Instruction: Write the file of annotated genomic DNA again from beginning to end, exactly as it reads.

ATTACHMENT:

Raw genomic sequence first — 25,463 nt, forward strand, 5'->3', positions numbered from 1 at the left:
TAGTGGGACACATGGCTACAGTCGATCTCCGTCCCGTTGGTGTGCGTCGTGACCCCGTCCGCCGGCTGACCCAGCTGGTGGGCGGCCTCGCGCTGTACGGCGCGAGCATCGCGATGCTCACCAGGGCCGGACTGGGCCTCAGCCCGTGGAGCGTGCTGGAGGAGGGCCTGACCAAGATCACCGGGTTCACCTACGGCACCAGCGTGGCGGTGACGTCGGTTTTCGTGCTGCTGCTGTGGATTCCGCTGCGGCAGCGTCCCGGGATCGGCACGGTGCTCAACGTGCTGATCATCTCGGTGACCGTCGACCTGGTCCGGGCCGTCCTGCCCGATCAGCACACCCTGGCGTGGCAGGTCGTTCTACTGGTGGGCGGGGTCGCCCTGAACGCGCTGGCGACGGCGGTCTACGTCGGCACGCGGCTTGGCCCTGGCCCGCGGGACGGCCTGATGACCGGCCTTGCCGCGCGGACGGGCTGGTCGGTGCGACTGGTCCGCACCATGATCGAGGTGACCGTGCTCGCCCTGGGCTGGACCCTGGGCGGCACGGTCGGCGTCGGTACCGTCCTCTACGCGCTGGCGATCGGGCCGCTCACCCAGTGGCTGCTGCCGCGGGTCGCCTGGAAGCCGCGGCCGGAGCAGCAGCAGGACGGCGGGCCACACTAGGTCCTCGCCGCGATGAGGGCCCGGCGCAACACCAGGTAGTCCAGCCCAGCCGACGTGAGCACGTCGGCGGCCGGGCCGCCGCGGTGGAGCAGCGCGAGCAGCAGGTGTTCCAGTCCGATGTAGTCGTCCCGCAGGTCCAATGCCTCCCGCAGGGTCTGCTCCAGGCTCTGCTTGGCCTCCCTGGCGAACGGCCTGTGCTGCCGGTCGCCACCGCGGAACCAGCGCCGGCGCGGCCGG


Raw genomic sequence first — 25,463 nt, forward strand, 5'->3', positions numbered from 1 at the left:
TAGTGGGACACATGGCTACAGTCGATCTCCGTCCCGTTGGTGTGCGTCGTGACCCCGTCCGCCGGCTGACCCAGCTGGTGGGCGGCCTCGCGCTGTACGGCGCGAGCATCGCGATGCTCACCAGGGCCGGACTGGGCCTCAGCCCGTGGAGCGTGCTGGAGGAGGGCCTGACCAAGATCACCGGGTTCACCTACGGCACCAGCGTGGCGGTGACGTCGGTTTTCGTGCTGCTGCTGTGGATTCCGCTGCGGCAGCGTCCCGGGATCGGCACGGTGCTCAACGTGCTGATCATCTCGGTGACCGTCGACCTGGTCCGGGCCGTCCTGCCCGATCAGCACACCCTGGCGTGGCAGGTCGTTCTACTGGTGGGCGGGGTCGCCCTGAACGCGCTGGCGACGGCGGTCTACGTCGGCACGCGGCTTGGCCCTGGCCCGCGGGACGGCCTGATGACCGGCCTTGCCGCGCGGACGGGCTGGTCGGTGCGACTGGTCCGCACCATGATCGAGGTGACCGTGCTCGCCCTGGGCTGGACCCTGGGCGGCACGGTCGGCGTCGGTACCGTCCTCTACGCGCTGGCGATCGGGCCGCTCACCCAGTGGCTGCTGCCGCGGGTCGCCTGGAAGCCGCGGCCGGAGCAGCAGCAGGACGGCGGGCCACACTAGGTCCTCGCCGCGATGAGGGCCCGGCGCAACACCAGGTAGTCCAGCCCAGCCGACGTGAGCACGTCGGCGGCCGGGCCGCCGCGGTGGAGCAGCGCGAGCAGCAGGTGTTCCAGTCCGATGTAGTCGTCCCGCAGGTCCAATGCCTCCCGCAGGGTCTGCTCCAGGCTCTGCTTGGCCTCCCTGGCGAACGGCCTGTGCTGCCGGTCGCCACCGCGGAACCAGCGCCGGCGCGGCCGG